As autism gets turns into real epidemic and more children get diagnosed with autism every year, it’s very important to recognize autism at its earliest stage. Early intervention and timely treatment can minimize some of the side effects of the … Continue reading
Parents should not rely solely on a medical professional to detect a child’s autism, according to a new study published in the journal Pediatrics. Research shows that bringing a child to a 10-20 minute pediatric behavior monitoring session is not sufficient … Continue reading
Researchers at Duke University are currently working on developing a software that tracks and records your infant’s activity during videotaped autism screening tests. They had very successful results in their trials, showing that the program has been just as good at spotting certain behavioral markers of autism as professionals who would be giving the test themselves and was actually more accurate than non-expert medical clinicians and students in training.
The study focuses on three specific behavioral tests that are used to identify young children who may be on the autism spectrum. The first test get’s the attention of the baby by shaking a toy on their left side and then counting how long it takes for them to shift their attention when the toy is moved to their right side. The second test examines the child’s ability to track motion as a toy passes across their field of view and looks for any delays. The last test involves rolling a ball to a child and seeing if they make any eye contact afterward, which would show some engagement with their play partner.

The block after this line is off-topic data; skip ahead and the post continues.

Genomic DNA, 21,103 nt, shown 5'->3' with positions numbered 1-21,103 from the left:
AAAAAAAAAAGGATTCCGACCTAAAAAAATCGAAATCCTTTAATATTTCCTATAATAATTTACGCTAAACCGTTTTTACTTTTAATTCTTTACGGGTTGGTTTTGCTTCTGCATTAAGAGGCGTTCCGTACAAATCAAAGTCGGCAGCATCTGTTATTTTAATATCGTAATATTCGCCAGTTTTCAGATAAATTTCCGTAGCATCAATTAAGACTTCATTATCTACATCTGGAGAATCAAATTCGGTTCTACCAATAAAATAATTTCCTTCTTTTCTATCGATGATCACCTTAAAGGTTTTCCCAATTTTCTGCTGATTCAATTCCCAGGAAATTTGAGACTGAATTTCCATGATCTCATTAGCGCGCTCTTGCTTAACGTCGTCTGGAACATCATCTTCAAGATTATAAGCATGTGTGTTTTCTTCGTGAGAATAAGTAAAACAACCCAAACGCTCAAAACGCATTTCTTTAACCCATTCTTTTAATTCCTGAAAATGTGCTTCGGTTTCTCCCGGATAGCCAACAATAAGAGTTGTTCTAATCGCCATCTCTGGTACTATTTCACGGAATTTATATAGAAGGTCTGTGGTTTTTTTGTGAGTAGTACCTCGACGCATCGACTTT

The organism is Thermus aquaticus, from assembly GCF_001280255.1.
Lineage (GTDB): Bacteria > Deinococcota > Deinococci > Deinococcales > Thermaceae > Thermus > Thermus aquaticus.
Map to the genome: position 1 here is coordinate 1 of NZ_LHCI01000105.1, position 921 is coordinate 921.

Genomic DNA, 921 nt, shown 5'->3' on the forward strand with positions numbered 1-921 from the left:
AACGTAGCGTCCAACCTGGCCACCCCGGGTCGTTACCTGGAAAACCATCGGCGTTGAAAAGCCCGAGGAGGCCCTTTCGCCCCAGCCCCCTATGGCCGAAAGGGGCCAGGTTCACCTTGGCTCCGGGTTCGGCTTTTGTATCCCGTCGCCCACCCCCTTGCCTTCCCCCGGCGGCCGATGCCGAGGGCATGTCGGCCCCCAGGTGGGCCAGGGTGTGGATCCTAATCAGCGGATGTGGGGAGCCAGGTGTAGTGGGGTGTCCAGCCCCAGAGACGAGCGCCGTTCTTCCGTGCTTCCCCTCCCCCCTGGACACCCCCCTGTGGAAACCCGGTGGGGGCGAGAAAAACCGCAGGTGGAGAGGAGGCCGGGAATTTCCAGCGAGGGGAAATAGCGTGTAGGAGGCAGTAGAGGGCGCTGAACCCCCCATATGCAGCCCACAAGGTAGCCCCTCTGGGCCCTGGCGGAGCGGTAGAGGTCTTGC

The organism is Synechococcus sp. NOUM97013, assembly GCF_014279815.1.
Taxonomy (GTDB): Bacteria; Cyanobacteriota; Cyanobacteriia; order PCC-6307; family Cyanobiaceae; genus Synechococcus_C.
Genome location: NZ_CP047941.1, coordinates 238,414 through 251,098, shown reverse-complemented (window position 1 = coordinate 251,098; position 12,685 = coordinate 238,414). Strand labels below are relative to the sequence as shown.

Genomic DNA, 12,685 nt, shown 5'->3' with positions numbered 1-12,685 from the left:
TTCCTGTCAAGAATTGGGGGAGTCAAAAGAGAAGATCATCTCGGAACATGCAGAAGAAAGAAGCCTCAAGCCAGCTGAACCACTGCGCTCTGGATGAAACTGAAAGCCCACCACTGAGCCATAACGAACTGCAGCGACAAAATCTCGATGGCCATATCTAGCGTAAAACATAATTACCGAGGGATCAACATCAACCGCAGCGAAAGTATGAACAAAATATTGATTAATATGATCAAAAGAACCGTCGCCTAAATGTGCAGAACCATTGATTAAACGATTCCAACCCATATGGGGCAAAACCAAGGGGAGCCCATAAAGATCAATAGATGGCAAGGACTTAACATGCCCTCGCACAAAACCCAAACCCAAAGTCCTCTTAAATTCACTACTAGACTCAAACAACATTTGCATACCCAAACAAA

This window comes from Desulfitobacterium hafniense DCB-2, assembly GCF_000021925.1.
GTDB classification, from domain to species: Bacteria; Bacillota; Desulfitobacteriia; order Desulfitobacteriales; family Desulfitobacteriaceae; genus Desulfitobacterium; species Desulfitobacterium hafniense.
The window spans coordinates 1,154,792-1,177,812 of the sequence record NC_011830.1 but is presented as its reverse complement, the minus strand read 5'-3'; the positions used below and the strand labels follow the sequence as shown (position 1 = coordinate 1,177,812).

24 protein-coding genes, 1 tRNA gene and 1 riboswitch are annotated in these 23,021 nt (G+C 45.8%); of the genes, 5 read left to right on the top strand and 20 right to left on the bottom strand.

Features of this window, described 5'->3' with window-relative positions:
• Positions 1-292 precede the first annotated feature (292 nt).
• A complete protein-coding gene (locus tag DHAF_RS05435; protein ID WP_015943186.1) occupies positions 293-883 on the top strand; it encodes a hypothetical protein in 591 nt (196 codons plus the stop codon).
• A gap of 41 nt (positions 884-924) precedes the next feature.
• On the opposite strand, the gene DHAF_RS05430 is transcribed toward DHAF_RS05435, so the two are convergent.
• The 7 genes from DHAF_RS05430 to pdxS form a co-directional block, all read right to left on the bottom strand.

The new program allows for the person administering the tests to concentrate on the child while the program measures reactions times down to tenths of a second, giving much more accuratereadings. Amy Esler, assistant professor of pediatrics and autism at the University Minnesota, participated in some of these trials and says, “The great benefit of the video and software is for general practitioners who do not have the trained eye to look for subtle early warning signs of autism…These signs would signal to doctors that they need to refer a family to a specialist for a more detailed evaluation.”
Jordan Hashemi, a graduate student in computer and electrical engineering at Duke, further states that they are not trying to replace the experts by proposing this app, but rather are trying to provide a resource and tool for classrooms and homes across the country. They recognize the importance of early intervention and are hoping that this app can be a real tool in catalyzing how early we are able to help those on the autism spectrum.
For more information on how technology is paving the road to opportunity for children on the spectrum, look into day 3 of our upcoming International Autism Conference! Click here for more info!
For more info on the Information Initiative at Duke and original article, click here.